Delta Society

Delta Society

an international, non-profit organization promoting the human-animal bond through the use of animal-assisted activities and therapies.
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She's also been active with Animal Assisted Crisis Response and with the Delta Society Pet Partners, who volunteer their time and their dogs to be with people in emotional distress.
Pet Partners, established in Portland, Oregon as Delta Society in 1977, is a nonprofit organization dedicated to demonstrating and promoting positive human-animal interactions which improve the physical, emotional and psychological lives of those they serve.
Such animal-assisted activities have been widely used in the United States, the United Kingdom, Canada, Australia, and in Europe and Asia (Cardak, 2009; Delta Society, 2012; International Organization of Human-animal Interaction, 2012; Jalongo, Astorino, & Bomboy, 2004; Therapy Dogs International, 2012).
Stevens has mastered a series of hand and other signals to communicate with the miniature horses, and the couple will soon take a therapy animal certification exam administered by Washington-based Pet Partners, formerly the Delta Society.
The possible situations and scenarios that could be enhanced by using an animal in a therapeutic setting are so vast that in 1977, the Delta Society emerged in an attempt to organize and encourage pet therapy.
The Delta Society is a national nonprofit organization which focuses on training, certifying, and registering therapy and service dogs, and conducts research into human-animal interactions.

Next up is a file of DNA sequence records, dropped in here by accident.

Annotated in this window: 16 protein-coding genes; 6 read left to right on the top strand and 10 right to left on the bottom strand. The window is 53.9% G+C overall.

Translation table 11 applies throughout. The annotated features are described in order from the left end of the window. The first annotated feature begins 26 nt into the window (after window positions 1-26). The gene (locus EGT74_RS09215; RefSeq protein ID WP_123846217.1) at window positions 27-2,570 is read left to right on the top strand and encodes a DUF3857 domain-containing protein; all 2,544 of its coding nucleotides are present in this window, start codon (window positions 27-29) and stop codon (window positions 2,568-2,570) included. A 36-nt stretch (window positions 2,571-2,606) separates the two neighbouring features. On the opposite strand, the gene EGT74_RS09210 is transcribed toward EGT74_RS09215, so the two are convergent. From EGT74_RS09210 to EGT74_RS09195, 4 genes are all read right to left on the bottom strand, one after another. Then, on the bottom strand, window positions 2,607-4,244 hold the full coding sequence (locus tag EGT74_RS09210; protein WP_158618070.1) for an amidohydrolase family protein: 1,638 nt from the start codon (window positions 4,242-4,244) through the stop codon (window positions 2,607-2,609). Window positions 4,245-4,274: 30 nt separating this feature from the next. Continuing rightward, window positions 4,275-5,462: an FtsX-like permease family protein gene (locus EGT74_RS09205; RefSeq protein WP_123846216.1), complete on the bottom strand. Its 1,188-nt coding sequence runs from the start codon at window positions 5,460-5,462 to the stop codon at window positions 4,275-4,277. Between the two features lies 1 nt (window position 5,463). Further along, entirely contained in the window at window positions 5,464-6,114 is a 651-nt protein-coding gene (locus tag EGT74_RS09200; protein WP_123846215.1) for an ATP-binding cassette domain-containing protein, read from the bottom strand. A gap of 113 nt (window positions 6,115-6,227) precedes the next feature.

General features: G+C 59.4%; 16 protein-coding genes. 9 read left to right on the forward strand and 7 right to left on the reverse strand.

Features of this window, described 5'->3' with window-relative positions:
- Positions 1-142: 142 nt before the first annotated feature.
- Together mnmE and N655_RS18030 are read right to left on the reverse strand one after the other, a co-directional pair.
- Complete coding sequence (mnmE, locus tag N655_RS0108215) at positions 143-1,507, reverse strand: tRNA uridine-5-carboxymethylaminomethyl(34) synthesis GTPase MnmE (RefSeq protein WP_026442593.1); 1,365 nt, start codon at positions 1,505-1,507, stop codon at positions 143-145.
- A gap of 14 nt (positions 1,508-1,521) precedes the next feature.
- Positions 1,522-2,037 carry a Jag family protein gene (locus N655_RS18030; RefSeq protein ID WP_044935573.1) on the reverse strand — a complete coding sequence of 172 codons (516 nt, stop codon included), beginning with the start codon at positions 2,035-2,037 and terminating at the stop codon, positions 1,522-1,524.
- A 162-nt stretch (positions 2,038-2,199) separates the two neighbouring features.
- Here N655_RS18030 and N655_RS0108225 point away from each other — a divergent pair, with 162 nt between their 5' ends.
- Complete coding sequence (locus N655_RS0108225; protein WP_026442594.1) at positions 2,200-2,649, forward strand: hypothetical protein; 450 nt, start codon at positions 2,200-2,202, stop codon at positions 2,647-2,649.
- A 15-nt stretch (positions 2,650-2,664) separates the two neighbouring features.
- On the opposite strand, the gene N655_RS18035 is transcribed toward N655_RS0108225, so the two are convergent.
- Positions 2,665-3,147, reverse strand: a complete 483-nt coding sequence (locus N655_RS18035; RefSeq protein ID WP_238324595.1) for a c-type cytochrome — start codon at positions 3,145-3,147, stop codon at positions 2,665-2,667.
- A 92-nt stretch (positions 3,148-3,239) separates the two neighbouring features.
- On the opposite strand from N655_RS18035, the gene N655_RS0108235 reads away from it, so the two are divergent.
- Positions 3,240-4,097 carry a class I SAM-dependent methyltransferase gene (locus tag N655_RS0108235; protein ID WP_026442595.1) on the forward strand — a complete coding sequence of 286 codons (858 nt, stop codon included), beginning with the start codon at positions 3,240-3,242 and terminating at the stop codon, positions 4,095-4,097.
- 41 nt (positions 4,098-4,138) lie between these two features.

All dogs must register with the Delta Society, a nonprofit group that works to further the human-pet bond.
They must be obedience-trained; have controllable, reliable behavior; and be registered by Delta Society as therapy dogs.
The Delta Society, a national registering agency for animals, provides testing protocols, lessons for the handlers and up to $1 million in liability insurance at low cost to the teams.
Pet owners are also less likely to be sick, according to The Delta Society in Renton, Wash.
The doggy experiment teaches students self-control, explains Nancy Dapper of the Delta Society, a nonprofit organization that trains pets for animal-assisted therapy.
Recently, Hines and Fredrickson (1998) reported that the Delta Society has developed standards of practice that define the role of animals in therapeutic programs.

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